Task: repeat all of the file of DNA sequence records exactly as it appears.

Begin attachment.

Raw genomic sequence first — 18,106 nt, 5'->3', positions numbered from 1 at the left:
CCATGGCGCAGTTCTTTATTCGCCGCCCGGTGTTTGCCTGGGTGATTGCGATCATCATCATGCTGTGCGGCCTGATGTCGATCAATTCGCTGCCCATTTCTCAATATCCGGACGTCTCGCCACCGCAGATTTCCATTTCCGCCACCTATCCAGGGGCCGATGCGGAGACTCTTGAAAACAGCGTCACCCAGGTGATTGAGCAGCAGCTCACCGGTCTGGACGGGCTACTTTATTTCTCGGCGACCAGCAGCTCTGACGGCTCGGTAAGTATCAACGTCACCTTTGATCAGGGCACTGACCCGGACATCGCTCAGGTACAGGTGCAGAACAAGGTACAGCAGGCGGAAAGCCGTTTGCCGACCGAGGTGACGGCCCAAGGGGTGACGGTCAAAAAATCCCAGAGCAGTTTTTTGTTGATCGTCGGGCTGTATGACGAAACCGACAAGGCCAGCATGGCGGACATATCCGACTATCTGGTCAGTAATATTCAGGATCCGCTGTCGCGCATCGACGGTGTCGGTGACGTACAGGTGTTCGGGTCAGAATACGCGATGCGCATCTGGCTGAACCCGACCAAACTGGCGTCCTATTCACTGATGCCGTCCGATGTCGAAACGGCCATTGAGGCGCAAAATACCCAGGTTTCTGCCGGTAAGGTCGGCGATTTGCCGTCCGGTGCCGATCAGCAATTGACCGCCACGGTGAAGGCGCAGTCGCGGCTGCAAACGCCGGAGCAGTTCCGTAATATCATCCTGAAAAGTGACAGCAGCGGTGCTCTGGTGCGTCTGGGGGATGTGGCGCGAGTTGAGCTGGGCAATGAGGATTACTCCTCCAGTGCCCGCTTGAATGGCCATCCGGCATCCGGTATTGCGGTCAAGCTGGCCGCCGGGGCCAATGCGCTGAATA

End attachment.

Raw genomic sequence first — 18,106 nt, 5'->3', positions numbered from 1 at the left:
CCATGGCGCAGTTCTTTATTCGCCGCCCGGTGTTTGCCTGGGTGATTGCGATCATCATCATGCTGTGCGGCCTGATGTCGATCAATTCGCTGCCCATTTCTCAATATCCGGACGTCTCGCCACCGCAGATTTCCATTTCCGCCACCTATCCAGGGGCCGATGCGGAGACTCTTGAAAACAGCGTCACCCAGGTGATTGAGCAGCAGCTCACCGGTCTGGACGGGCTACTTTATTTCTCGGCGACCAGCAGCTCTGACGGCTCGGTAAGTATCAACGTCACCTTTGATCAGGGCACTGACCCGGACATCGCTCAGGTACAGGTGCAGAACAAGGTACAGCAGGCGGAAAGCCGTTTGCCGACCGAGGTGACGGCCCAAGGGGTGACGGTCAAAAAATCCCAGAGCAGTTTTTTGTTGATCGTCGGGCTGTATGACGAAACCGACAAGGCCAGCATGGCGGACATATCCGACTATCTGGTCAGTAATATTCAGGATCCGCTGTCGCGCATCGACGGTGTCGGTGACGTACAGGTGTTCGGGTCAGAATACGCGATGCGCATCTGGCTGAACCCGACCAAACTGGCGTCCTATTCACTGATGCCGTCCGATGTCGAAACGGCCATTGAGGCGCAAAATACCCAGGTTTCTGCCGGTAAGGTCGGCGATTTGCCGTCCGGTGCCGATCAGCAATTGACCGCCACGGTGAAGGCGCAGTCGCGGCTGCAAACGCCGGAGCAGTTCCGTAATATCATCCTGAAAAGTGACAGCAGCGGTGCTCTGGTGCGTCTGGGGGATGTGGCGCGAGTTGAGCTGGGCAATGAGGATTACTCCTCCAGTGCCCGCTTGAATGGCCATCCGGCATCCGGTATTGCGGTCAAGCTGGCCGCCGGGGCCAATGCGCTGAATA